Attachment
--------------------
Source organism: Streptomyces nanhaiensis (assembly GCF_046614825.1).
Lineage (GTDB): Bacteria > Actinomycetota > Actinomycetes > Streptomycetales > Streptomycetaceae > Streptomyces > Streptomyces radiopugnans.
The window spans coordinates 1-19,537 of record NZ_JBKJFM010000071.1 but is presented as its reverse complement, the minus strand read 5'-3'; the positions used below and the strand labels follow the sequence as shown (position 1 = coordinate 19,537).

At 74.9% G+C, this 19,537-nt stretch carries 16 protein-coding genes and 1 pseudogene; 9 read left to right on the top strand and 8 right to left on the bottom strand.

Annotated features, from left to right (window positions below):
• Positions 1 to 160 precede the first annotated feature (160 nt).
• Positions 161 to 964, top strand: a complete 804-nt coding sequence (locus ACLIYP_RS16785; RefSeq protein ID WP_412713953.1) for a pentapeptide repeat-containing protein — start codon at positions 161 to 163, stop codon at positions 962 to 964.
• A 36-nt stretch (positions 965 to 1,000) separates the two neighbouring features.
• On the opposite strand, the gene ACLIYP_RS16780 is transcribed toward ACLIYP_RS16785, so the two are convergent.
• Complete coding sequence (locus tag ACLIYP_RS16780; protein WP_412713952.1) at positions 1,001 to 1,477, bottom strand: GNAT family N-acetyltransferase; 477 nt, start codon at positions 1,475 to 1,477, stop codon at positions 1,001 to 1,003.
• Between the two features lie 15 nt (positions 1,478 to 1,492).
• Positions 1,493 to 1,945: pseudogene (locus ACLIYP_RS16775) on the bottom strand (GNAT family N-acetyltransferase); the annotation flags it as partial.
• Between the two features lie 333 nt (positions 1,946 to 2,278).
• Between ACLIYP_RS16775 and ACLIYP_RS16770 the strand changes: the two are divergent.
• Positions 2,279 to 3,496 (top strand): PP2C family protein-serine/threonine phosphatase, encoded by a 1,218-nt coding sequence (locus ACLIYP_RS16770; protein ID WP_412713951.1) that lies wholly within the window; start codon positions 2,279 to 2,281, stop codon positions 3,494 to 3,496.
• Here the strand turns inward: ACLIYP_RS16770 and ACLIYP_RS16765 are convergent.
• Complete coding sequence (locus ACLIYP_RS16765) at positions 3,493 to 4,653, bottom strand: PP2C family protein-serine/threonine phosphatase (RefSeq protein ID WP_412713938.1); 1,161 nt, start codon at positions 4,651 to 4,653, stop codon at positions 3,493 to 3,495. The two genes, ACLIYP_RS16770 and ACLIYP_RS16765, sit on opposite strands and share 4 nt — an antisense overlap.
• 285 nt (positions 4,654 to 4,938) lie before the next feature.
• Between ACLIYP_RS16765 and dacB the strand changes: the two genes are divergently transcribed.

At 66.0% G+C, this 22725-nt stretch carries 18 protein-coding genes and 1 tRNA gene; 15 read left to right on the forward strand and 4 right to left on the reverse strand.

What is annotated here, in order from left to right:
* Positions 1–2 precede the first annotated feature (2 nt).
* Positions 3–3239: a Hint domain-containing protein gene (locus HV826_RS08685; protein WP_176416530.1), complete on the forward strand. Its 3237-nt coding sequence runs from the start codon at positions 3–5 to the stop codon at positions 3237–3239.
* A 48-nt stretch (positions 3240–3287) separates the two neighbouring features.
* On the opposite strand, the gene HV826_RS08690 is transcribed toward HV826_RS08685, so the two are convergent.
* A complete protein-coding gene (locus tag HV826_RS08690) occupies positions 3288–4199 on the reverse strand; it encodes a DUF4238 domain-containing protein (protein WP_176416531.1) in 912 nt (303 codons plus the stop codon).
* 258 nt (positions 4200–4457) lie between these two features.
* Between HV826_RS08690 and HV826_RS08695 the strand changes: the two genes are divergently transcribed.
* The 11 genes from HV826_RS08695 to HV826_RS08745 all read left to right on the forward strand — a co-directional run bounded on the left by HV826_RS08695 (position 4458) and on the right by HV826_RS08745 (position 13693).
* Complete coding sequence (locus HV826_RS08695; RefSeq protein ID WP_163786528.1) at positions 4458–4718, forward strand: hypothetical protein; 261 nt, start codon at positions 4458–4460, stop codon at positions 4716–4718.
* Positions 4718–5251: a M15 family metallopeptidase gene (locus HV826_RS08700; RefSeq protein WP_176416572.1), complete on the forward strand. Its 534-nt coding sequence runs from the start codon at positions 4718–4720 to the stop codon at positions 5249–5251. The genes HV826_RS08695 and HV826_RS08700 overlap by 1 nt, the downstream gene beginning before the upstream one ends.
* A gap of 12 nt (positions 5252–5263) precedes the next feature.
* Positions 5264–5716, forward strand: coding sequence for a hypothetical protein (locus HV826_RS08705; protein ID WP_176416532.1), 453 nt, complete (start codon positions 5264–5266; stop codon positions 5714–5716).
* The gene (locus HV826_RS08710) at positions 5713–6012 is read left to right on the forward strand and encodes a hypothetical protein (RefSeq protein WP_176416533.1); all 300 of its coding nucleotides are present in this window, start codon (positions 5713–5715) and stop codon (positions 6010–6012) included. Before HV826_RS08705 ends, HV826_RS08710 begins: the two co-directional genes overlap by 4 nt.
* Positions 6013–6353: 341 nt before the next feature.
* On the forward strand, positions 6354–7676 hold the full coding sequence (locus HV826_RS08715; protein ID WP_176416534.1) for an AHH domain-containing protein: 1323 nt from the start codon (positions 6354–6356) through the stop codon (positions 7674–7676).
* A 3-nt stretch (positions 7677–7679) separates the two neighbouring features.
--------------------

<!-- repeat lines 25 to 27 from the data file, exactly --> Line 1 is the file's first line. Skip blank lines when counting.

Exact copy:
* On the opposite strand, the gene HV826_RS08690 is transcribed toward HV826_RS08685, so the two are convergent.
* A complete protein-coding gene (locus tag HV826_RS08690) occupies positions 3288–4199 on the reverse strand; it encodes a DUF4238 domain-containing protein (protein WP_176416531.1) in 912 nt (303 codons plus the stop codon).
* 258 nt (positions 4200–4457) lie between these two features.